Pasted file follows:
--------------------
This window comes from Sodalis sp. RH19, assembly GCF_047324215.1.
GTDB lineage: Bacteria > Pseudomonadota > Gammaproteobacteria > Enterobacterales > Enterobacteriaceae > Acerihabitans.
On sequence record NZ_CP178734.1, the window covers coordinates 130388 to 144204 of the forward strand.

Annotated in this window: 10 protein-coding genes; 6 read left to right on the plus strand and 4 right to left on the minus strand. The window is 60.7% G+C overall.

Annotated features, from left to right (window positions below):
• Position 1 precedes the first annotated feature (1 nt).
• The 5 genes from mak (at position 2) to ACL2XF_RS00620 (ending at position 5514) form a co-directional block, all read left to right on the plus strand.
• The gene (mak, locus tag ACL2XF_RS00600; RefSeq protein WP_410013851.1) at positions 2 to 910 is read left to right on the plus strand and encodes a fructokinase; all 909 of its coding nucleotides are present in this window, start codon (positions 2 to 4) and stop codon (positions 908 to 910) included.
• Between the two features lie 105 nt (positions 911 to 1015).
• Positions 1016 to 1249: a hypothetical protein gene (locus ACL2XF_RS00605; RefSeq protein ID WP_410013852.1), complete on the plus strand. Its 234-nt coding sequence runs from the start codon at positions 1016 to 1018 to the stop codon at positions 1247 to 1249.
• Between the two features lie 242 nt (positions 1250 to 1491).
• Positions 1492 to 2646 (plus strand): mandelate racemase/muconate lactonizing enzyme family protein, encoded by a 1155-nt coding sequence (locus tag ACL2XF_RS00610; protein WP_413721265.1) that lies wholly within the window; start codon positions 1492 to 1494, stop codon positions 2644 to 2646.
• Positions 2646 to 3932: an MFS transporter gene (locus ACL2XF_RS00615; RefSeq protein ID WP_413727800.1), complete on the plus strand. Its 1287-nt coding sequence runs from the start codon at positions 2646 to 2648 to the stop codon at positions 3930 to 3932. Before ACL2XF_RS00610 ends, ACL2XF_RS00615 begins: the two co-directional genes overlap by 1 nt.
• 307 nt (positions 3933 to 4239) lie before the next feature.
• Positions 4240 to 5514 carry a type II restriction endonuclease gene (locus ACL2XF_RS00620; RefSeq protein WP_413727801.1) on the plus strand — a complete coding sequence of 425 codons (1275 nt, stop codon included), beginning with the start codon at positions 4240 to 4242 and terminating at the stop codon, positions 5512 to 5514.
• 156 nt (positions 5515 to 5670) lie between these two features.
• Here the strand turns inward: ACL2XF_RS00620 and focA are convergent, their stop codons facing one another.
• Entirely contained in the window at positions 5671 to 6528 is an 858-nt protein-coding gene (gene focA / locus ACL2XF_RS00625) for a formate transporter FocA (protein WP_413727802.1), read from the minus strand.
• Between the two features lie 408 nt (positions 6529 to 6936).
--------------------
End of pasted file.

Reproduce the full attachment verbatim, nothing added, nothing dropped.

This window comes from Sodalis sp. RH19, assembly GCF_047324215.1.
GTDB lineage: Bacteria > Pseudomonadota > Gammaproteobacteria > Enterobacterales > Enterobacteriaceae > Acerihabitans.
On sequence record NZ_CP178734.1, the window covers coordinates 130388 to 144204 of the forward strand.

Annotated in this window: 10 protein-coding genes; 6 read left to right on the plus strand and 4 right to left on the minus strand. The window is 60.7% G+C overall.

Annotated features, from left to right (window positions below):
• Position 1 precedes the first annotated feature (1 nt).
• The 5 genes from mak (at position 2) to ACL2XF_RS00620 (ending at position 5514) form a co-directional block, all read left to right on the plus strand.
• The gene (mak, locus tag ACL2XF_RS00600; RefSeq protein WP_410013851.1) at positions 2 to 910 is read left to right on the plus strand and encodes a fructokinase; all 909 of its coding nucleotides are present in this window, start codon (positions 2 to 4) and stop codon (positions 908 to 910) included.
• Between the two features lie 105 nt (positions 911 to 1015).
• Positions 1016 to 1249: a hypothetical protein gene (locus ACL2XF_RS00605; RefSeq protein ID WP_410013852.1), complete on the plus strand. Its 234-nt coding sequence runs from the start codon at positions 1016 to 1018 to the stop codon at positions 1247 to 1249.
• Between the two features lie 242 nt (positions 1250 to 1491).
• Positions 1492 to 2646 (plus strand): mandelate racemase/muconate lactonizing enzyme family protein, encoded by a 1155-nt coding sequence (locus tag ACL2XF_RS00610; protein WP_413721265.1) that lies wholly within the window; start codon positions 1492 to 1494, stop codon positions 2644 to 2646.
• Positions 2646 to 3932: an MFS transporter gene (locus ACL2XF_RS00615; RefSeq protein ID WP_413727800.1), complete on the plus strand. Its 1287-nt coding sequence runs from the start codon at positions 2646 to 2648 to the stop codon at positions 3930 to 3932. Before ACL2XF_RS00610 ends, ACL2XF_RS00615 begins: the two co-directional genes overlap by 1 nt.
• 307 nt (positions 3933 to 4239) lie before the next feature.
• Positions 4240 to 5514 carry a type II restriction endonuclease gene (locus ACL2XF_RS00620; RefSeq protein WP_413727801.1) on the plus strand — a complete coding sequence of 425 codons (1275 nt, stop codon included), beginning with the start codon at positions 4240 to 4242 and terminating at the stop codon, positions 5512 to 5514.
• 156 nt (positions 5515 to 5670) lie between these two features.
• Here the strand turns inward: ACL2XF_RS00620 and focA are convergent, their stop codons facing one another.
• Entirely contained in the window at positions 5671 to 6528 is an 858-nt protein-coding gene (gene focA / locus ACL2XF_RS00625) for a formate transporter FocA (protein WP_413727802.1), read from the minus strand.
• Between the two features lie 408 nt (positions 6529 to 6936).